Equity-Oriented Engineering

Equity-Oriented Engineering

Developing equitable educational materials is an intentional process. Three decades of research and development by the YES team inform our model for equity-oriented engineering learning.

Students address problems that are relevant to their lives and communities. They tap their strengths and experiences, think creatively, engage in engineering practices, use multiple modes of communication, and collaborate with peers as they create original designs. By doing and learning engineering, students build an engineering identity.


A set of design principles anchor our curricular materials.

Dimension Design Principles for Equity Student Activity
Socially Engaged Engineering Situate the problem in a societal context Students engage in real-world engineering challenges that expand their horizons while connecting to their homes, communities, and cultures. Activities begin with narratives that demonstrate how engineers shape our world by solving problems.
Consider the impacts of the problem on different individuals, groups, or systems Students consider who is most affected by the problem and how. They use this knowledge to make design decisions.
Think critically about the impact of engineered solutions Students identify consequences, positive and negative, of engineered solutions. They consider the potential impacts of the technologies they design.
Authentic Engineering Practices Engage in engineering practices Students engage in ways of doing engineering, including designing, building, analyzing, testing, and sharing
new technologies. Active engagement builds students’ knowledge of engineering and science, provides them opportunities to learn from doing and working with other students, and fosters a sense of accomplishment.
Ensure that design challenges have multiple solutions Students draw on their experiences and strengths and celebrate creative, innovative thinking. Challenges are carefully designed so many solutions are possible. Recognizing that an array of possible solutions exists encourages students to consider diverse approaches and evaluate how and for whom specific solutions work best.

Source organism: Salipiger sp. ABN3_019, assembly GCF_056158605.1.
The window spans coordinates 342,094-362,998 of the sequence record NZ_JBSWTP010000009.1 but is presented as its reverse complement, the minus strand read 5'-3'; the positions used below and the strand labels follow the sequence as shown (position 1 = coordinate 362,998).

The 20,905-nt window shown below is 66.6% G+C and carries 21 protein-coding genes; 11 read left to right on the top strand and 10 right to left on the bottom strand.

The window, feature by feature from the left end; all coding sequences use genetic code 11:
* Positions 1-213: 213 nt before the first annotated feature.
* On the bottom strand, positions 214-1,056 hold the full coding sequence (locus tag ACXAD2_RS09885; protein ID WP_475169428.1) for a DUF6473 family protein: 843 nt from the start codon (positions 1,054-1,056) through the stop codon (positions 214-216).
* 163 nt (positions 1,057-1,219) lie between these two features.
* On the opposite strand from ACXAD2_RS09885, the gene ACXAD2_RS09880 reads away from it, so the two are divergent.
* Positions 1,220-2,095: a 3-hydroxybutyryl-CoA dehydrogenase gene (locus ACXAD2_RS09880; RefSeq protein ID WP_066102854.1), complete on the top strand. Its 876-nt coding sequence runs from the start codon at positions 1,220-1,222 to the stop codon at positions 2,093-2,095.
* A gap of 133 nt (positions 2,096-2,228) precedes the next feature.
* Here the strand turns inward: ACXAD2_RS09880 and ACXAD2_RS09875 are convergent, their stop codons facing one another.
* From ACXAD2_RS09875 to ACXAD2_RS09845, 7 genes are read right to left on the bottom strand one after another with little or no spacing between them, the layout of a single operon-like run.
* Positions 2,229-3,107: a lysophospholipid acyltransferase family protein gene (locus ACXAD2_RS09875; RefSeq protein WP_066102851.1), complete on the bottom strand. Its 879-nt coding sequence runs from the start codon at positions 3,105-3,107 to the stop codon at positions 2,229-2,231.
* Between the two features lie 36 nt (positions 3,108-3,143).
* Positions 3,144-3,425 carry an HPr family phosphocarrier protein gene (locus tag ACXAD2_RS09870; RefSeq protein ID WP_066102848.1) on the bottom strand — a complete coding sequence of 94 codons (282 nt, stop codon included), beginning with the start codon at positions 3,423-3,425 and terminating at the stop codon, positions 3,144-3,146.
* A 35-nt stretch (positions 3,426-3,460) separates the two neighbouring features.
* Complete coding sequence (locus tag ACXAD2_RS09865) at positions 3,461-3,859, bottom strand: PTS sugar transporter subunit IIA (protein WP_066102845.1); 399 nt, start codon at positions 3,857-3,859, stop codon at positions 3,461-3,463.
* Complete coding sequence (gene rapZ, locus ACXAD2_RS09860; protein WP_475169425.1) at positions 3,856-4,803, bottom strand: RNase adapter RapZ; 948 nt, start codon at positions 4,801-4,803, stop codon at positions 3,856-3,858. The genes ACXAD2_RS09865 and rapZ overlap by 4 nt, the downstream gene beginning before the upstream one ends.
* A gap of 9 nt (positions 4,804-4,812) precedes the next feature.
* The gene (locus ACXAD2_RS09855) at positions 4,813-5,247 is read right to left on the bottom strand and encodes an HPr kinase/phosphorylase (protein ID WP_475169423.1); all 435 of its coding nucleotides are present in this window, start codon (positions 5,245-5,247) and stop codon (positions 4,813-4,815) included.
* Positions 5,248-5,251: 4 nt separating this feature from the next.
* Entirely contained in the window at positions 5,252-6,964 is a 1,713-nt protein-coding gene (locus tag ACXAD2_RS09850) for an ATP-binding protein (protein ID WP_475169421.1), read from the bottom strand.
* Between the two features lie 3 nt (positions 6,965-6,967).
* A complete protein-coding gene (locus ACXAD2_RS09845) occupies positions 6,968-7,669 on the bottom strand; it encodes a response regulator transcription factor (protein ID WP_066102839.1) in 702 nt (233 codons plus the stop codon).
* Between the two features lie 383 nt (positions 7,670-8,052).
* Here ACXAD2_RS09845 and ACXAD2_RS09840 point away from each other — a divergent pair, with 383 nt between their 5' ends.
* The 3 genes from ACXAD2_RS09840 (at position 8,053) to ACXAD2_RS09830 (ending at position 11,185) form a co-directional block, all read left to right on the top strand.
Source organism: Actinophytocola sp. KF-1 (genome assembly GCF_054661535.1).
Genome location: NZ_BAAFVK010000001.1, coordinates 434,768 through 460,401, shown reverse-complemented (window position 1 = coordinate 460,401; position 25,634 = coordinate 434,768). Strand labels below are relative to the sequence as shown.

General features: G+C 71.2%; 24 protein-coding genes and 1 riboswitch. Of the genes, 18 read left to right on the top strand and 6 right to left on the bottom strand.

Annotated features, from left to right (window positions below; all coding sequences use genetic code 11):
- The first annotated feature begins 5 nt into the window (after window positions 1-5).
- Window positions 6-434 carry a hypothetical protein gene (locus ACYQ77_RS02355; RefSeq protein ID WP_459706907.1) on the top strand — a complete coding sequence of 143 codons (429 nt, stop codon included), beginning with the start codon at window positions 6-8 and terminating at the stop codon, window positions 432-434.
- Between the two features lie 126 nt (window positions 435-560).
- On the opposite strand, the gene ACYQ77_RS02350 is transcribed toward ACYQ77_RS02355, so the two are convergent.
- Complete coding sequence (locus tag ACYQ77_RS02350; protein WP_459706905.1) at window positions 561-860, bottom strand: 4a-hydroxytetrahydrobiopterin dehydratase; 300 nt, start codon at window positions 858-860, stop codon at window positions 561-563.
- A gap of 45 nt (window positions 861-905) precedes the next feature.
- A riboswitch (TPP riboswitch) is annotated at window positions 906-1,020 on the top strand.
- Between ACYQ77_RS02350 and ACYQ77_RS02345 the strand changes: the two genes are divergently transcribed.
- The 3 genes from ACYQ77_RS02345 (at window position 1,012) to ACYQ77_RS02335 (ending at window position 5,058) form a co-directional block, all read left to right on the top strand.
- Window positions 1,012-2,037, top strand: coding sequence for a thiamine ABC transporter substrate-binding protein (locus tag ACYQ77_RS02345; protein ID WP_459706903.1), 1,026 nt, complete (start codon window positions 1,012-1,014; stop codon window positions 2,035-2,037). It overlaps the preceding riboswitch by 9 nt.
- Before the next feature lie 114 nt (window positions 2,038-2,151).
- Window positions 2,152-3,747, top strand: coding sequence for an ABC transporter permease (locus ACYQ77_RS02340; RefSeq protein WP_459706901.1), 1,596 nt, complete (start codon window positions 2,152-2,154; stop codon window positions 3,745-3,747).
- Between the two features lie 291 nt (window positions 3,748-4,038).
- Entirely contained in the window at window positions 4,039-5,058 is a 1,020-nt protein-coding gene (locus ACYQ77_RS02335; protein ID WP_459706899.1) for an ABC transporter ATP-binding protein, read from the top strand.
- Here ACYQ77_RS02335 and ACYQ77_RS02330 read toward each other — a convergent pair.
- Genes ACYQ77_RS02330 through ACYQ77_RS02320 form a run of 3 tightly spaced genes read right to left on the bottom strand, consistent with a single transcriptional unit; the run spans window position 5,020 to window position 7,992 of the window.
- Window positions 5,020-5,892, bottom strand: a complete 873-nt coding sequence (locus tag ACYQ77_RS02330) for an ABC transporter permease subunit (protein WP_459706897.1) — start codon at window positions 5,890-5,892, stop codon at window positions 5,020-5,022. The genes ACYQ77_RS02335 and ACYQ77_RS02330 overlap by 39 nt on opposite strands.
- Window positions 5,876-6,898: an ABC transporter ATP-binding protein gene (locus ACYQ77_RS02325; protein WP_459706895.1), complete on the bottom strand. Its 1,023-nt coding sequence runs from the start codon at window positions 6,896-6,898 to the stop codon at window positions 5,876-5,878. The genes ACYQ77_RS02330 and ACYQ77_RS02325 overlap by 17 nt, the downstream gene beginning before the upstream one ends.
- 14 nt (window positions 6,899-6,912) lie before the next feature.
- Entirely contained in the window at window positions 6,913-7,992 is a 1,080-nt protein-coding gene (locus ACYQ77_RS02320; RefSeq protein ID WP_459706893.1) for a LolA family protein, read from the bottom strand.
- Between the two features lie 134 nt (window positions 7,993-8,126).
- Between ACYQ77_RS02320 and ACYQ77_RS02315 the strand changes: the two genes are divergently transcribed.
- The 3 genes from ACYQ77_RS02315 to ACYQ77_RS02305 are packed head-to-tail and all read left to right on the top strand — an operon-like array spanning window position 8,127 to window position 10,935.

Scaffold persistence, risk-taking, and productive failure Students embrace the important role of failure and iteration in engineering. Activities model how to persist through and learn from unsuccessful attempts—a mindset that needs to be taught and cultivated.
Cultivate collaboration and teamwork Students engineer in teams. By sharing ideas, data, and designs in small groups and class discussions, students benefit and learn from each other. Students also learn vital collaboration and negotiation skills. Interactive, collaborative environments can be more inviting for many students than those rooted in competition.
Asset-Based Pedagogies Leverage prior knowledge and experiences Students explore family connections to the engineering problem that are relevant to their everyday lives. They draw upon their prior knowledge and leverage their personal experiences to design solutions.
Develop familiarity with materials, tasks, and terminology Students of all ages and ability levels participate in scaffolding activities that develop necessary knowledge, skills, and tools. Previous familiarity with materials, tasks, or terminology is not assumed.
Create multimodal, flexible activities Students interpret content and express their understandings in a variety of ways. These span listening, speaking, demonstrating, writing, and drawing.
Engineering Identity Use low-cost, readily available materials Students use inexpensive, common materials to build the technologies. Because these materials are affordable and available, learners can continue their engineering explorations at home.
Provide role models with diverse demographic characteristics Students learn from diverse role models in context-setting narratives, videos, and their community. Each unit introduces role models who reflect the diversity of individuals involved in engineering.
Nurture engineering identities and mindset Students develop interest, knowledge, abilities, and identities by engaging in authentic engineering practices from a young age. These early, successful experiences build students’ confidence in and affiliation with engineering and encourage a problem-solving mindset.

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